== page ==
“Great. The sounds just wonderful. “ I forced a smile. I was stuck in a hospital. Just fabulous.
What then ensued was perhaps the dullest day of my life. I mean, things haven’t been all that exciting for me as of late, due to the whole being friendless and alone thing, but at least I had books to pass the time. Now I was just sitting in the one place in the entire castle that I had avoided at all costs.
Despite being extraordinarily tired due to the sleep I’d been depriving myself of, I slept very fitfully that night. I blamed it on being in a hospital. God, I hate them.
I wasn’t sure at what time it was – very late, that was for sure – but at one point when I woke up in the middle of the night, I felt an odd weight on my hand. It was enveloped in warmth. It felt like someone was holding it. But when I opened my eyes and looked, the feeling vanished and I saw no one there. Glancing around, I thought I saw something ruffle the bedding of the cot that was next to mine. But still there was no one. Shrugging it off, I rolled over and tried to fall back asleep.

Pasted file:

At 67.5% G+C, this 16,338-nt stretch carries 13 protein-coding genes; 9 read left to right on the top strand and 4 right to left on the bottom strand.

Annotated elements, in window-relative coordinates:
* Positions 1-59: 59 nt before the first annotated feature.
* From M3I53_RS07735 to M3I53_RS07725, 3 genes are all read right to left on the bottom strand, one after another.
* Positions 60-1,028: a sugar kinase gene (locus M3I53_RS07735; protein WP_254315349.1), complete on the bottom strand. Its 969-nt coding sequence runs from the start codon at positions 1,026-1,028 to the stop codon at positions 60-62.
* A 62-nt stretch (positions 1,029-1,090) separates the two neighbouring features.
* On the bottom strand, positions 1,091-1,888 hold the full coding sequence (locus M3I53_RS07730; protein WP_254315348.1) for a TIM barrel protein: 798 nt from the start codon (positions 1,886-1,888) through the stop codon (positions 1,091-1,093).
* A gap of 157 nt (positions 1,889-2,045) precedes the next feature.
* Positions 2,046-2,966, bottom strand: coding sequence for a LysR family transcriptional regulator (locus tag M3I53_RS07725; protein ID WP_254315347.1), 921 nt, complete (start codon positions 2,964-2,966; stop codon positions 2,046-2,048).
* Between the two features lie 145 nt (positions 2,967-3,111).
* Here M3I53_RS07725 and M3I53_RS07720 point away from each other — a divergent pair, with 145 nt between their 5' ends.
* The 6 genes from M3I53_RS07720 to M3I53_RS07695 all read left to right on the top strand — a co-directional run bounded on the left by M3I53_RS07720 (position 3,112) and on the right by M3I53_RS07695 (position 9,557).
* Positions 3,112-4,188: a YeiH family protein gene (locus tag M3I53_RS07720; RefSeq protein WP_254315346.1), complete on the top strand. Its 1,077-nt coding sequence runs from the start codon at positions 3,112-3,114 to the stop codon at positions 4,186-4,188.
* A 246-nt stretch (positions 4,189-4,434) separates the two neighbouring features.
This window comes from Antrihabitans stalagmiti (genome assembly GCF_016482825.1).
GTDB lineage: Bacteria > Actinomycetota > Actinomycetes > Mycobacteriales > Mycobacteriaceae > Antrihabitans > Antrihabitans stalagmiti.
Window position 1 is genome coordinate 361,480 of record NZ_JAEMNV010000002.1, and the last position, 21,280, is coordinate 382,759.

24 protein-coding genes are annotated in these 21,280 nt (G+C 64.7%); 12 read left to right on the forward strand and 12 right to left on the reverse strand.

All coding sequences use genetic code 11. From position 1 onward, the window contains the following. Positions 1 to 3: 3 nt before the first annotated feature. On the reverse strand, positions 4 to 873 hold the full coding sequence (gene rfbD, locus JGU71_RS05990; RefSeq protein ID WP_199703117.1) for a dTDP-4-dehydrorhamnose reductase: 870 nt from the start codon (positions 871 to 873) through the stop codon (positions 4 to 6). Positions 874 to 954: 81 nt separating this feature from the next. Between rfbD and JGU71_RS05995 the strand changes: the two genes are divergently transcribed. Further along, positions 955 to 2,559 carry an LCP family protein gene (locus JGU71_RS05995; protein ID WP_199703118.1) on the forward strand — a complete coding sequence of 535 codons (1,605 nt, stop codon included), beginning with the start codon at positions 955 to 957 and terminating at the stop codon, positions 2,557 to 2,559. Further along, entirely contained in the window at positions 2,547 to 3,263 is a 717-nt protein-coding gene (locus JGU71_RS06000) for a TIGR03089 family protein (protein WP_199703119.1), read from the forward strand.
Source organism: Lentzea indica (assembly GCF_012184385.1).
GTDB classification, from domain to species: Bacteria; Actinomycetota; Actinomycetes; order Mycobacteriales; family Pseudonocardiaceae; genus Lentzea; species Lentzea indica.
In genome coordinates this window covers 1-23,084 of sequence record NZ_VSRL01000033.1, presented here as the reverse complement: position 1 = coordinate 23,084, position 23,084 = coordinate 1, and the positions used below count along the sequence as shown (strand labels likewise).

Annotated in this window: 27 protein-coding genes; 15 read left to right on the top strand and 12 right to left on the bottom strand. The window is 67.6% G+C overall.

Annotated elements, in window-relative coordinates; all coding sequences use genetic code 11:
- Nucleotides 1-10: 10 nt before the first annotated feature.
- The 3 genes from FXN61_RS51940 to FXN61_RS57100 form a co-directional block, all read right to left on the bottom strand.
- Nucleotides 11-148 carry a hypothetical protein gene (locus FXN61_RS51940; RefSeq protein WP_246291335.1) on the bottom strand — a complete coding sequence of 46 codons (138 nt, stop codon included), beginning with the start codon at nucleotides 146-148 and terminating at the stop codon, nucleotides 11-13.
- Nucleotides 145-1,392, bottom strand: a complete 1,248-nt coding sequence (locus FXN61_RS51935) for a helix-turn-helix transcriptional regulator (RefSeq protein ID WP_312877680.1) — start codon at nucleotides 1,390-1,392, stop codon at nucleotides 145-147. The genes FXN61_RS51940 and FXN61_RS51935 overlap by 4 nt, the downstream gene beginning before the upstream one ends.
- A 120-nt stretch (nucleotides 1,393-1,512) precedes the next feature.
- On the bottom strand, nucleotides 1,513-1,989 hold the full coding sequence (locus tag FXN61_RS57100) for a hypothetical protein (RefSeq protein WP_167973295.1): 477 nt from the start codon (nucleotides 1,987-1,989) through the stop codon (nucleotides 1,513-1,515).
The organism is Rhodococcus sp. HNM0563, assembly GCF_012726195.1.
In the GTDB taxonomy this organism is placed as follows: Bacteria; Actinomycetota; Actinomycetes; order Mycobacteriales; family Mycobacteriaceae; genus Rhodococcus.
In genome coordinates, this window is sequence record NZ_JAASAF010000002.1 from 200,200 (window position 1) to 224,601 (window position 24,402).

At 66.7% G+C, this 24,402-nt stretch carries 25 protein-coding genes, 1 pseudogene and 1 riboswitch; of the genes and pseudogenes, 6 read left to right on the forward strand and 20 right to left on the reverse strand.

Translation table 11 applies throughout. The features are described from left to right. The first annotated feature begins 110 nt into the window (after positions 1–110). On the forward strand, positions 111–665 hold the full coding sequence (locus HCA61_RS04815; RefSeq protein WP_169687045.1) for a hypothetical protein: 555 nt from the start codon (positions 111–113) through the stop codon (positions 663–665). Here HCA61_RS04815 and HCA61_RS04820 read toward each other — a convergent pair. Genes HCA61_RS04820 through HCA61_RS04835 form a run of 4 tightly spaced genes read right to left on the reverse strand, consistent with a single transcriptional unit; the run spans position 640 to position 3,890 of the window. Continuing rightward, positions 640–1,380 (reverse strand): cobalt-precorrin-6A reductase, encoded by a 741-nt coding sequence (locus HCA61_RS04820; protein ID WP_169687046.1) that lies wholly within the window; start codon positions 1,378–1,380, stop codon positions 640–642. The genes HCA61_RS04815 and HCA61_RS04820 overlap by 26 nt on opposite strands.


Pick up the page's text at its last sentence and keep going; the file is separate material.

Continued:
Can I leave yet?
“Who are you?”
I stared at the women who had taken a seat next to my bed. She was very professional looking, wearing crisp robes with her hair pulled back from her face in a tight bun. There was a clipboard balancing on her knee. It was my second day in the Hospital Wing, about mid-afternoon. Rhiannon had stopped in twice since I’ve been here, but she never said anything. Just gave me my work and offered a weak sort of smile.
“My name is Andrea Carlson,” the woman said, appraising me with slightly squinty brown eyes. I felt uncomfortable under her gaze. “And I’m just here to talk to you.”
“Okay…” I said hesitantly. “What about?”
“Oh, we’ll get to that later,” she replied casually. I don’t really have a good feeling about this.
“So,” Andrea said brightly, “I hear you’re a Ravenclaw? I was in that House back in my day, as well. Do you like it?”